This is another reason I have told my congregation to turn off the 24/7 News Cycle and open their bibles and further, spend more and more time in prayer. Because the Christian does not draw their hope from anything within this world, nor are to place our ultimate hope in anything in this world. Politicians let us down, pastors too, news media stokes our fears and bad actors mislead and misdirect us from all sides. Christians cannot even put an inferior hope in anything in our world now because it is delivering the opposite message Christianity should proclaim. The reason Jesus came was not primarily to pronounce judgment on humanity, though he did pronounce judgment in cases where his primary message was rejected. His primary message was the message of the Prophet Isaiah which Jesus tells us he fulfills in Luke 4:18: “The Spirit of the Lord is on me, because He has anointed me to proclaim good news to the poor, He has sent me to proclaim freedom for the prisoners and recovery of sight to the blind, to set the oppressed free.” Jesus was, Luke tells us, reading the Isaiah Scroll, what in our modern bibles would be 61:1. Jesus did not come to primarily proclaim doom and gloom, but hope. Then He left His church here and commanded us to do all that He had commanded us, which included what He had said above. The message of Jesus is one that we should carry forth, a message supported by the way in which we imitate the way He lived. If you read the Gospels (particularly Luke 10-11) you will notice too that when the Disciples want to call down fire on two village’s, Jesus rebukes them and then He is the one who pronounces woe, not the Disciples. He does, of course, tell them to shake the dust off of a town that rejects Him and His message, but notice that woe has already been declared for rejecting them, it is not the Disciples declaring the woe. Pronouncing Judgment seems to be the responsibility of Jesus alone. We are to proclaim a message of hope and hen that message is rejected, we are to remember that judgment has already been proclaimed.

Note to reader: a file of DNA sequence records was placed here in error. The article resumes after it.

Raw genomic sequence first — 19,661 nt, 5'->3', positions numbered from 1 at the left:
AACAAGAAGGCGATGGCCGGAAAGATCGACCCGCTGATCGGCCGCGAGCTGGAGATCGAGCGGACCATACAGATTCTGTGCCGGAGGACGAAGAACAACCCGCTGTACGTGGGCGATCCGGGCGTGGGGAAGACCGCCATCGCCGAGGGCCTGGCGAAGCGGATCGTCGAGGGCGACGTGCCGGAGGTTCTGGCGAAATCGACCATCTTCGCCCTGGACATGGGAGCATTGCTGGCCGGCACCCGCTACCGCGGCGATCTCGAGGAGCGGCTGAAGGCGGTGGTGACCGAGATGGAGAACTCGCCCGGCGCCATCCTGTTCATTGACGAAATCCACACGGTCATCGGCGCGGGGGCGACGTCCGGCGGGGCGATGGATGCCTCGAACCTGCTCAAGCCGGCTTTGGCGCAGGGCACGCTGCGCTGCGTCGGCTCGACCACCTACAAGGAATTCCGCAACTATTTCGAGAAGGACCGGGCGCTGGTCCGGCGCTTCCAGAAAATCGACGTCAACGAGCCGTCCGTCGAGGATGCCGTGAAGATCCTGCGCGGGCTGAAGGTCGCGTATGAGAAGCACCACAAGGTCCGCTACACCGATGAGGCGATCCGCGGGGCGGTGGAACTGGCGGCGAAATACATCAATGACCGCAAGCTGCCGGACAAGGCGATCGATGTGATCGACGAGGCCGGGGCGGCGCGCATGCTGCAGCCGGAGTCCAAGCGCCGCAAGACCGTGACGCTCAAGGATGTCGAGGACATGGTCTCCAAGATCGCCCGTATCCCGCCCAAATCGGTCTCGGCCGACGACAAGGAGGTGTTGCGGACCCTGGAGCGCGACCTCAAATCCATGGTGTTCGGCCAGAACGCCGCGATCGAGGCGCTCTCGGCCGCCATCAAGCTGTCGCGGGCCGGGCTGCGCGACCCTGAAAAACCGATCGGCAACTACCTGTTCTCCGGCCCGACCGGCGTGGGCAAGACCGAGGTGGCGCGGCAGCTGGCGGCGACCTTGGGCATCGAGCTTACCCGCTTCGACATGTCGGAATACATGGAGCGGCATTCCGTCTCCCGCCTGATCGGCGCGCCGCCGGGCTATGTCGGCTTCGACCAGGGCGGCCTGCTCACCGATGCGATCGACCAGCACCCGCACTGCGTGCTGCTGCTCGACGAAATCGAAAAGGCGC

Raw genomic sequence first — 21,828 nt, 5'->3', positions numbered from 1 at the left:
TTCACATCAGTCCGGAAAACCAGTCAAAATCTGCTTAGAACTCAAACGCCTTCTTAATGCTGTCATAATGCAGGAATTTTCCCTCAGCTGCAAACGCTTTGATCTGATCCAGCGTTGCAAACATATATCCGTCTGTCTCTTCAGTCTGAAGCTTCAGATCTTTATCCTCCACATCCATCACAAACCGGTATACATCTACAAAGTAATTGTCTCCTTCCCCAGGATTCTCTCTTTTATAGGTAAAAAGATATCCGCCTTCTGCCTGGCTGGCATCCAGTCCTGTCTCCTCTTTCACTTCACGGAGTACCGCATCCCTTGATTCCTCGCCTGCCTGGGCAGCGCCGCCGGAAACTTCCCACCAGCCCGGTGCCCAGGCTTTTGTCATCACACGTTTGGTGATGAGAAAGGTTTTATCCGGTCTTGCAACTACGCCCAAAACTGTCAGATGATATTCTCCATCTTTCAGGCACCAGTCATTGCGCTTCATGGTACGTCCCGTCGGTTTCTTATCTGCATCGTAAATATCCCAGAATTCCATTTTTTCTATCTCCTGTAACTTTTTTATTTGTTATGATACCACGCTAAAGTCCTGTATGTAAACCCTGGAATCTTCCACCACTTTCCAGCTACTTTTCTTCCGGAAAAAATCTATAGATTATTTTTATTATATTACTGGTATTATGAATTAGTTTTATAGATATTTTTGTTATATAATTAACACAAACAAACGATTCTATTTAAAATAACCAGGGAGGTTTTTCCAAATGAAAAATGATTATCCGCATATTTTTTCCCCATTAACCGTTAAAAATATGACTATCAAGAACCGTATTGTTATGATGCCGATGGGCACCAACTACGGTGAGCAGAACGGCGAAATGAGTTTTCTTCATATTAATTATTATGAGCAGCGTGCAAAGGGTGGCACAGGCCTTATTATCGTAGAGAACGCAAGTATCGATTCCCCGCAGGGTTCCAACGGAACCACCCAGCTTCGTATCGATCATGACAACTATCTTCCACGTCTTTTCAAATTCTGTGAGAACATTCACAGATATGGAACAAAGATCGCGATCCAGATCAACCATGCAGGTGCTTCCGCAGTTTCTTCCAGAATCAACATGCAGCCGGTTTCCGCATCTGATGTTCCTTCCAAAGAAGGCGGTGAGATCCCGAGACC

Unlike so many things in this world, this cannot be a “Passing hope” as in: “I hope the Packers win the Superbowl this year.” This is not a trivial message of trivial hope. This is a certain message of ultimate hope, hope with expectation, the kind we talk about at Advent, as if the hope that is certain at Advent is to be with us throughout the year. Not abandoned once we get to Lent or forgotten after Epiphany. This kind of Hope is a contented hope, it acknowledges how desperate things are at the present moment, but like the child who no longer pines for their mothers milk, but instead is contented in their mothers arms, knowing they will receive the tender love and care from their parent no matter the situation. Not an infantile crying, but childlike hope and faith that receives answers to questions and concerns from God the Father. This hope is what helps us “keep our feet on the ground” and “Cultivate(d) a quiet heart” before God, Rather than wondering about the things which are not ours to know, or demanding our own way, we can keep that quiet, confident hope.

It is this hope that the Psalmist exhorts us to, “wait for the Lord Israel, wait with Hope, hope now, hope always.” The ESV renders this as: “Oh Israel, Hope in the Lord, both now and forevermore.” The exhortation to “hope always” seems to have been lost somewhere in the annals of recent Church History. If we are not to place our hope, even trivial hope, in the people and systems of this world, then we are to place all our hope in our ultimate hope, that is, Jesus Christ our Lord and Savior and we are to: “Hope now, Hope always.” There is no time when it is appropriate for the Christian to stop hoping and give themselves totally to despair, yet so many in the Church in the United States today have been doing just that, and have been for more than two centuries. One can go back to the Whig Theology of the 19th century, to the Fundamentalist, Modernist controversy of the early 20th, to all the debates and hope placed in politics and political actors who, instead of exhorting the people to Hope in God and wait with hope, have exhorted the people to fear this or that person/ideology of thing and so we, a people of hope, have allowed ourselves to become a people of fear and despair.